UP Aerospace, of Connecticut, will be the first company to launch a rocket from New Mexico's Southwest Regional Spaceport, in March 2006. "This
launch will be a brilliant signal flare that will let the nation and the world know New Mexico's spaceport is open for business," New Mexico Gov. Bill Richardson announced last week. (We'll keep our eyes to the Mojave skies for unexpected developments.) UP Aerospace will
launch its SpaceLoft rocket on a suborbital flight carrying seven experimental and commercial payloads for a variety of scholastic and business groups. After traveling into space, the rocket and its
payloads will land in the downrange area of the Spaceport. Three launches are planned for 2006, 12 for 2007 and up to 30 in 2008. "This is a milestone event in the history of aerospace," said Eric
Knight, CEO of UP Aerospace. "For the first time in all of space flight, a facility is now available for regularly scheduled, private space launches. ... the 'final frontier' is now open to everyone."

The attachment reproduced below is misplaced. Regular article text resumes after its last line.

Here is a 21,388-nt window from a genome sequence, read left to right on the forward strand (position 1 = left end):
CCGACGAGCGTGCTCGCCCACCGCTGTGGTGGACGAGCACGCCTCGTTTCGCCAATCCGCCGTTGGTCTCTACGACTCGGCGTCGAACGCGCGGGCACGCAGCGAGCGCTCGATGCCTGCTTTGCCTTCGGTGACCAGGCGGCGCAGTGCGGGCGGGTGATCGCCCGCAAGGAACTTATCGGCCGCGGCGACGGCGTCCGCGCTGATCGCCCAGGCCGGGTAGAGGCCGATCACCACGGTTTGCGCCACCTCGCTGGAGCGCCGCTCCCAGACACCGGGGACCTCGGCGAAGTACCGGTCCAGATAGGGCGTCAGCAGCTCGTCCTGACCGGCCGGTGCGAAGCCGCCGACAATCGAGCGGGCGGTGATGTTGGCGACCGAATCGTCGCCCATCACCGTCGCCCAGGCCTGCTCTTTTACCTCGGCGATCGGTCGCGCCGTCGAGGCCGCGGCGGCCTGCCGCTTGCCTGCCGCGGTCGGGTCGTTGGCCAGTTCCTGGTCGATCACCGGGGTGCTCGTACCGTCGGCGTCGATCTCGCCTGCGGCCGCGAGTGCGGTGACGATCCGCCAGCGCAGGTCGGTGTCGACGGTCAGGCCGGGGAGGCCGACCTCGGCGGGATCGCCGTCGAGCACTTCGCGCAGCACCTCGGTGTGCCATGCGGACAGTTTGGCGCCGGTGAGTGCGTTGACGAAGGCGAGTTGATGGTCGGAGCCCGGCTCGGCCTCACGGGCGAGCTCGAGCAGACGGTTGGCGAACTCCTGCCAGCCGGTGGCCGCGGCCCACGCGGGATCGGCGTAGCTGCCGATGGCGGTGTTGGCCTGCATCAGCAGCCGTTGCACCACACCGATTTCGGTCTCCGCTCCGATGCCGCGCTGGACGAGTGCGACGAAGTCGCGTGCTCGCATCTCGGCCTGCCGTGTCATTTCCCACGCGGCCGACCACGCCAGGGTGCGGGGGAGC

The company has said it can offer access to space for as little as $25,000.
ATTENTION, BARON AND CESSNA 310 OWNERS NEWS FROM McCAULEY!
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English was the only language shared by the German captain and Cypriot co-pilot of the Helios 737 that crashed Aug. 14 near Athens, and they had trouble understanding each other as they tried to
interpret a confusing series of alarms in the cockpit during climbout, The International Herald Tribune reported last
week. Citing unnamed sources close to the investigation, the Tribune also reported that a maintenance crew that worked on the aircraft the night before the flight left a pressurization controller
rotary knob out of place, and the crew didn't notice it during preflight checks. Also, Boeing sent a notice to airlines saying it will revise its manuals to stress to crews what the various alarms
mean and how to respond to them, the Tribune said. The same horn warns of a takeoff-configuration problem if it sounds on the ground and a cabin-altitude warning if it sounds in the air.
After the pilots lost consciousness in the cockpit, the autopilot flew the airplane to Athens where it entered a holding pattern, as it had been programmed, and flew there until it ran out of fuel and
crashed. As the probe into the crash continues, Cypriot officials said they will fly to London to interview a British maintenance worker who left Cyprus after the crash. He feared for his safety if he